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At the heart of general practice since 1960

GPs' biggest challenge now: the best care, most cheaply

GPs are now little more than an intermediary between the patient and NHS rationing, writes Kailash Chand.

When I joined general practice almost 30 years ago, it was frequently and justifiably described as the jewel in the crown of the NHS. We as GPs led primary health care teams which provided comprehensive, continuous, coordinated, and personal care for registered patient populations, and exercised an important gate-keeping role by regulating patients' access to more sophisticated and expensive facilities in secondary care and acted as a patient's advocate.

Now, with the advent of the coalition Government's Health and Social Care Bill the GP'sadvocacy  role fundamentally changes to an intermediary between the patient and NHS rationing. Once GPs hold their own budgets, each patient becomes a unit of rationing or possibly a business prospect. GP commissioning creates a perverse incentive to focus on financial gains rather than high-quality care. Will GPs remain the best advocates for patients or will they be running a profit-based business? There is a serious conflict of interest in commissioning NHS services while benefiting financially from such provision, or worse, from withholding a service.

The 'any qualified provider' clause will encourage clinicians and nurses to enter the marketplace to try their hand at turning tax-payer's money into profits through a ‘right to provide' initiative. This will allow specialist healthcare professionals access to start-up funds to set up their own organisations, which would exist outside the NHS but be contracted to provide, essentially cherry-pick, health care for profit. A consortium does not have a duty to provide a comprehensive range of services, but only ‘such services or facilities as it considers appropriate'. In making these arrangements, commissioning consortia will not be permitted to exceed their allocated annual budget. Across the country, consortia will behave differently, leading to a fragmentation of the NHS. In a prevailing tight financial climate, the decision-making process of the consortia, particularly when it comes to the rationing of clinical services, will have no accountability to other NHS organisations or indeed to the public that these consortia serve.

Further, the reforms will solidify the arrangements for clinical commissioning groups to pick and choose patients and services. It will no longer be mandatory to provide comprehensive care at primary care level, and the bill if enacted, will allow commissioning groups to recruit members, and introduce charges and private health insurance, as well as enter into joint ventures with private companies to outsource most work to private companies with vested interests, beyond the scope of full public scrutiny. Competition on the basis of cost to the commissioners and profit to shareholders will become the mantra, and with some parts of the traditional district general hospital facing de-commissioning, the landscape of secondary NHS care is likely to change for good. This has led to opportunities for some private companies; Integrated Health Partners has proposed a joint commissioning venture in which consortia will have a 20% share. In what appears to be a serious conflict of interest, Andrew Lansley, England's health secretary visited the partnership and praised its success. Not nearly of Cameron-Coulson proportions, but nonetheless a pointer of which direction of travel he wants to take the NHS, and perhaps a lack of judgment on how the majority of NHS stakeholders would feel. A consortium will only provide ‘such services or facilities as it considers appropriate'. In making these arrangements, commissioning consortia will not be permitted to exceed their allocated annual budget. Across the country, consortia will behave differently leading to fragmentation of the NHS, and in a tight financial climate decision making of consortia's particularly when it comes to rationing of clinical services will have no accountability to other NHS organisations or indeed to the public these consortia serve.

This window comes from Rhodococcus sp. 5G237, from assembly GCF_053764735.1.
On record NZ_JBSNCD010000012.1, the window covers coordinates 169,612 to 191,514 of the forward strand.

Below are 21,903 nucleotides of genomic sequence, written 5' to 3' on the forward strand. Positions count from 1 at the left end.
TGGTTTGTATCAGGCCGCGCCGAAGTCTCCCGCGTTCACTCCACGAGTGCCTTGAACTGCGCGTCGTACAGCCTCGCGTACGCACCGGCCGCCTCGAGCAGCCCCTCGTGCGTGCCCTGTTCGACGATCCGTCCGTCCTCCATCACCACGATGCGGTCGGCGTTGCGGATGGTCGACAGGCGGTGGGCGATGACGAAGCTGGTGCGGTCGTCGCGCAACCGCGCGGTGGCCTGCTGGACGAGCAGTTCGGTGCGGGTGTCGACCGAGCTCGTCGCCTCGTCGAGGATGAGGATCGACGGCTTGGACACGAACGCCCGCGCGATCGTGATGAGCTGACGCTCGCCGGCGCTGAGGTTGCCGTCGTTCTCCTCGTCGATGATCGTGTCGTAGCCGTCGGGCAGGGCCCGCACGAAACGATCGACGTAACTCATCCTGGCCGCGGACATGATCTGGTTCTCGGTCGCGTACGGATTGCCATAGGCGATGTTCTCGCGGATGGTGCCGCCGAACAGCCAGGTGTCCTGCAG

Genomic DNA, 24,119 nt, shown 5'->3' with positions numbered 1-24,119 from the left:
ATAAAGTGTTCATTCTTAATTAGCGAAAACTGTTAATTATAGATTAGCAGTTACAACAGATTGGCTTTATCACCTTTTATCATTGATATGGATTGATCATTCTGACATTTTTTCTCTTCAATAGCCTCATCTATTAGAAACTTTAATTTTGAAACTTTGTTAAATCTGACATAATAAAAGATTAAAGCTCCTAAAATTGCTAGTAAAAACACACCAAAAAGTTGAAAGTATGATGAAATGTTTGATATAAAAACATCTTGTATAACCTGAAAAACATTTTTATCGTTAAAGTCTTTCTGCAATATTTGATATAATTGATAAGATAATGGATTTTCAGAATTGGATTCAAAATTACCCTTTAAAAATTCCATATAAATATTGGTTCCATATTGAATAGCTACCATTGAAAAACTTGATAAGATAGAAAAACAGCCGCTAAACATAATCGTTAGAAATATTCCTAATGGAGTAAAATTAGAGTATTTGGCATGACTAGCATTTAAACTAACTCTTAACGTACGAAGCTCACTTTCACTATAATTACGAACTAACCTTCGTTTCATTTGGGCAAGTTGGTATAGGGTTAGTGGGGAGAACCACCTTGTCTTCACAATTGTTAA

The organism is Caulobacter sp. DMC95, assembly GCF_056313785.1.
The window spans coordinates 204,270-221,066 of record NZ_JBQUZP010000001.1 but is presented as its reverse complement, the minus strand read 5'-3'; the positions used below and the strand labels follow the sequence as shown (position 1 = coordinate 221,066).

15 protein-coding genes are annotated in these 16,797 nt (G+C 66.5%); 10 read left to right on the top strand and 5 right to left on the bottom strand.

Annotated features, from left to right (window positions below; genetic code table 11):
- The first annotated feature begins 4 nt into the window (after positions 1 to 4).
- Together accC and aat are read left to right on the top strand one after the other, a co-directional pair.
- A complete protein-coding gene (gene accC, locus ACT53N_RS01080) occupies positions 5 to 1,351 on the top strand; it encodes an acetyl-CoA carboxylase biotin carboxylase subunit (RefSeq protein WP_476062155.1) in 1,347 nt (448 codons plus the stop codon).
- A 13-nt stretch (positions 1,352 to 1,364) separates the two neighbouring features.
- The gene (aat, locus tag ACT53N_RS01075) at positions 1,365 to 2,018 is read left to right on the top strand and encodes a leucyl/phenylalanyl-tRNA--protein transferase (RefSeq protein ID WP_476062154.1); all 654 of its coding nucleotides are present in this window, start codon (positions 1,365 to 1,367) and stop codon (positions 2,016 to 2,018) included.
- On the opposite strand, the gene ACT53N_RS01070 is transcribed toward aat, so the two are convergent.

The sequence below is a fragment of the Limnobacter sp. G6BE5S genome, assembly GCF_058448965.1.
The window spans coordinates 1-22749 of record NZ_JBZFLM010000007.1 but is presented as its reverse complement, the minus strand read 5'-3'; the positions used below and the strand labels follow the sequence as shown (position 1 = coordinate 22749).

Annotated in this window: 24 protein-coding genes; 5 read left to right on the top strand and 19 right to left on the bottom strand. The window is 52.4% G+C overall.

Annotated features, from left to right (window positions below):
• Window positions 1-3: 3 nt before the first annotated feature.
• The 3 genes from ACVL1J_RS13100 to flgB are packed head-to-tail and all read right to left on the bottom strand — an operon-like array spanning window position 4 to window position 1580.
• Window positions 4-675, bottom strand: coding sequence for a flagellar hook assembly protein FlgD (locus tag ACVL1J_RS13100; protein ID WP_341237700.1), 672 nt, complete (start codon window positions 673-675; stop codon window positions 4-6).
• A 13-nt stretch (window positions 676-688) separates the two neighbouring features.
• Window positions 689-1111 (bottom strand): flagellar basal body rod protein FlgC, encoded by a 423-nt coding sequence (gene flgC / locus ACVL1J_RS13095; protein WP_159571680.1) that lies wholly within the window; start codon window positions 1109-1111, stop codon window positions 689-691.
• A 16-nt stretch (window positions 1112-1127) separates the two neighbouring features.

I think we're heading towards the perfect storm. For GPs to take on a commissioning role which has not been tried or tested anywhere let alone in the NHS, in a climate of financial tightness, higher patient expectations, no open debate about rationing, and increased demand, detracts from the essential role that GPs play in maintaining the health of the nation. Besides, postcode medical treatments can only get worse as GPs compete for business. Many GPs will themselves get dogged by the rights and wrongs of commissioning, and the ethics of what is the best treatment for their patient and what best fits their financial envelope.

The alarming consequences would be a field day for the tabloid press who would not hesitate to portray GPs as fatcat practitioners, with half a mind always on the golf course, might take to the new order and painting the entire profession with the same brush. The HSJ recently wrote that experiments with letting family doctors handle the purse strings revealed that cash intended to pay for treatment was being redirected towards equipment for GPs' own surgeries, which can be tantamount to lining their pockets. Add in financial engineering to convert clinical savings into dividends, and you can see why the media would say that some doctors will get very rich, very quick.

General practice will face many challenges with the near total penetration of market-based, managed care into the NHS, but the biggest challenge will be to continue practicing traditional ethical medicine, providing care for the greatest number of patients, with the least expenditure of scarce healthcare resources.

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